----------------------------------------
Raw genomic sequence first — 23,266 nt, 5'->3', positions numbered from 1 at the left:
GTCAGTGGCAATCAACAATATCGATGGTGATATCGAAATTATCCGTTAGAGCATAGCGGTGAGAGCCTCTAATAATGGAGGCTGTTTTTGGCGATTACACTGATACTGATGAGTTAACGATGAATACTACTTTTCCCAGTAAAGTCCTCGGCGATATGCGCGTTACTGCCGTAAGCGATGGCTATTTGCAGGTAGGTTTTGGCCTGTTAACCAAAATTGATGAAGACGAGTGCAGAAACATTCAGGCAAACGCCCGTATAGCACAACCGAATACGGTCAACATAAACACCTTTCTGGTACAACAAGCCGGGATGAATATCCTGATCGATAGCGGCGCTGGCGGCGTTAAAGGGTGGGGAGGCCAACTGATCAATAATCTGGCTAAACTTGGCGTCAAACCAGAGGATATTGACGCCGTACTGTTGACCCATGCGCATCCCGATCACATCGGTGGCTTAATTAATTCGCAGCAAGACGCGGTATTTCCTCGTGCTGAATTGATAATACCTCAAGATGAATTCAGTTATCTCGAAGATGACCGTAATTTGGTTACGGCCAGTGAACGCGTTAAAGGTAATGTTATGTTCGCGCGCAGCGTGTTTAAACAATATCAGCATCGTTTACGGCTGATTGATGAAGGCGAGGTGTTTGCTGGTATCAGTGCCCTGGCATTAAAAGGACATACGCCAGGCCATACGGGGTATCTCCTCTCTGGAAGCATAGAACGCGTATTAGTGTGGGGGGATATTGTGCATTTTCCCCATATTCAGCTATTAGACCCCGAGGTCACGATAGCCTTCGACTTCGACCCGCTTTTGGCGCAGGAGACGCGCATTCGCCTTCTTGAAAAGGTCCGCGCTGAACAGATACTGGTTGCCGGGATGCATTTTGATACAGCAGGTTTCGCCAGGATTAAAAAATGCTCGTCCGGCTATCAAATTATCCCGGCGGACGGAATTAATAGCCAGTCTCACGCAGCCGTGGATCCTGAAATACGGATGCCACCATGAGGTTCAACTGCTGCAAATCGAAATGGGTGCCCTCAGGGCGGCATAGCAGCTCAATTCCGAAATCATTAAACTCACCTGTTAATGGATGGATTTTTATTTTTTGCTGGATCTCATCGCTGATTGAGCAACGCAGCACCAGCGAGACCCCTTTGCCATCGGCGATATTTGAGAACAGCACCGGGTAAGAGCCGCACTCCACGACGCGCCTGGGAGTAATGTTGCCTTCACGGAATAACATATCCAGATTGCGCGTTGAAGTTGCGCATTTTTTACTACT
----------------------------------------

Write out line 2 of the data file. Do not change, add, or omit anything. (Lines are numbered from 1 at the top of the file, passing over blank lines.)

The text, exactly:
GTCAGTGGCAATCAACAATATCGATGGTGATATCGAAATTATCCGTTAGAGCATAGCGGTGAGAGCCTCTAATAATGGAGGCTGTTTTTGGCGATTACACTGATACTGATGAGTTAACGATGAATACTACTTTTCCCAGTAAAGTCCTCGGCGATATGCGCGTTACTGCCGTAAGCGATGGCTATTTGCAGGTAGGTTTTGGCCTGTTAACCAAAATTGATGAAGACGAGTGCAGAAACATTCAGGCAAACGCCCGTATAGCACAACCGAATACGGTCAACATAAACACCTTTCTGGTACAACAAGCCGGGATGAATATCCTGATCGATAGCGGCGCTGGCGGCGTTAAAGGGTGGGGAGGCCAACTGATCAATAATCTGGCTAAACTTGGCGTCAAACCAGAGGATATTGACGCCGTACTGTTGACCCATGCGCATCCCGATCACATCGGTGGCTTAATTAATTCGCAGCAAGACGCGGTATTTCCTCGTGCTGAATTGATAATACCTCAAGATGAATTCAGTTATCTCGAAGATGACCGTAATTTGGTTACGGCCAGTGAACGCGTTAAAGGTAATGTTATGTTCGCGCGCAGCGTGTTTAAACAATATCAGCATCGTTTACGGCTGATTGATGAAGGCGAGGTGTTTGCTGGTATCAGTGCCCTGGCATTAAAAGGACATACGCCAGGCCATACGGGGTATCTCCTCTCTGGAAGCATAGAACGCGTATTAGTGTGGGGGGATATTGTGCATTTTCCCCATATTCAGCTATTAGACCCCGAGGTCACGATAGCCTTCGACTTCGACCCGCTTTTGGCGCAGGAGACGCGCATTCGCCTTCTTGAAAAGGTCCGCGCTGAACAGATACTGGTTGCCGGGATGCATTTTGATACAGCAGGTTTCGCCAGGATTAAAAAATGCTCGTCCGGCTATCAAATTATCCCGGCGGACGGAATTAATAGCCAGTCTCACGCAGCCGTGGATCCTGAAATACGGATGCCACCATGAGGTTCAACTGCTGCAAATCGAAATGGGTGCCCTCAGGGCGGCATAGCAGCTCAATTCCGAAATCATTAAACTCACCTGTTAATGGATGGATTTTTATTTTTTGCTGGATCTCATCGCTGATTGAGCAACGCAGCACCAGCGAGACCCCTTTGCCATCGGCGATATTTGAGAACAGCACCGGGTAAGAGCCGCACTCCACGACGCGCCTGGGAGTAATGTTGCCTTCACGGAATAACATATCCAGATTGCGCGTTGAAGTTGCGCATTTTTTACTACT